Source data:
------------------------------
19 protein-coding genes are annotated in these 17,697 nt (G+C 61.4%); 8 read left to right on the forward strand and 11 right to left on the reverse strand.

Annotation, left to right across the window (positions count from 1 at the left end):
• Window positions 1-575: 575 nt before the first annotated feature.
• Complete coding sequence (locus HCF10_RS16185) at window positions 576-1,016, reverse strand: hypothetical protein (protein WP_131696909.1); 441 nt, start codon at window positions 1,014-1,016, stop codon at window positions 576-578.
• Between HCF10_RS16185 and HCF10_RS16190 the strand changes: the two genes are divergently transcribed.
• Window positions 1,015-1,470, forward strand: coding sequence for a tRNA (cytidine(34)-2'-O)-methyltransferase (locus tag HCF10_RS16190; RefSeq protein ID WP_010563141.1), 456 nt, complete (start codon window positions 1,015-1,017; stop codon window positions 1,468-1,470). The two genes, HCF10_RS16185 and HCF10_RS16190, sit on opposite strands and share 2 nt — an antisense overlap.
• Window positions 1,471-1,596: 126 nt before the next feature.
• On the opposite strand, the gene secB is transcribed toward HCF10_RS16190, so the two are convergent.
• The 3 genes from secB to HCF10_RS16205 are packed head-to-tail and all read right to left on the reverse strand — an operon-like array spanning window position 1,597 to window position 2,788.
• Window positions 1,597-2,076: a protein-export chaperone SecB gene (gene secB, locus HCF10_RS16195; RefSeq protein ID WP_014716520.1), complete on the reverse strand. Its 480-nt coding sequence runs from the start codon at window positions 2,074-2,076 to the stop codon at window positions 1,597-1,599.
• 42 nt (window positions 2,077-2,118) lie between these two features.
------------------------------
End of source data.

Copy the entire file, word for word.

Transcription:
19 protein-coding genes are annotated in these 17,697 nt (G+C 61.4%); 8 read left to right on the forward strand and 11 right to left on the reverse strand.

Annotation, left to right across the window (positions count from 1 at the left end):
• Window positions 1-575: 575 nt before the first annotated feature.
• Complete coding sequence (locus HCF10_RS16185) at window positions 576-1,016, reverse strand: hypothetical protein (protein WP_131696909.1); 441 nt, start codon at window positions 1,014-1,016, stop codon at window positions 576-578.
• Between HCF10_RS16185 and HCF10_RS16190 the strand changes: the two genes are divergently transcribed.
• Window positions 1,015-1,470, forward strand: coding sequence for a tRNA (cytidine(34)-2'-O)-methyltransferase (locus tag HCF10_RS16190; RefSeq protein ID WP_010563141.1), 456 nt, complete (start codon window positions 1,015-1,017; stop codon window positions 1,468-1,470). The two genes, HCF10_RS16185 and HCF10_RS16190, sit on opposite strands and share 2 nt — an antisense overlap.
• Window positions 1,471-1,596: 126 nt before the next feature.
• On the opposite strand, the gene secB is transcribed toward HCF10_RS16190, so the two are convergent.
• The 3 genes from secB to HCF10_RS16205 are packed head-to-tail and all read right to left on the reverse strand — an operon-like array spanning window position 1,597 to window position 2,788.
• Window positions 1,597-2,076: a protein-export chaperone SecB gene (gene secB, locus HCF10_RS16195; RefSeq protein ID WP_014716520.1), complete on the reverse strand. Its 480-nt coding sequence runs from the start codon at window positions 2,074-2,076 to the stop codon at window positions 1,597-1,599.
• 42 nt (window positions 2,077-2,118) lie between these two features.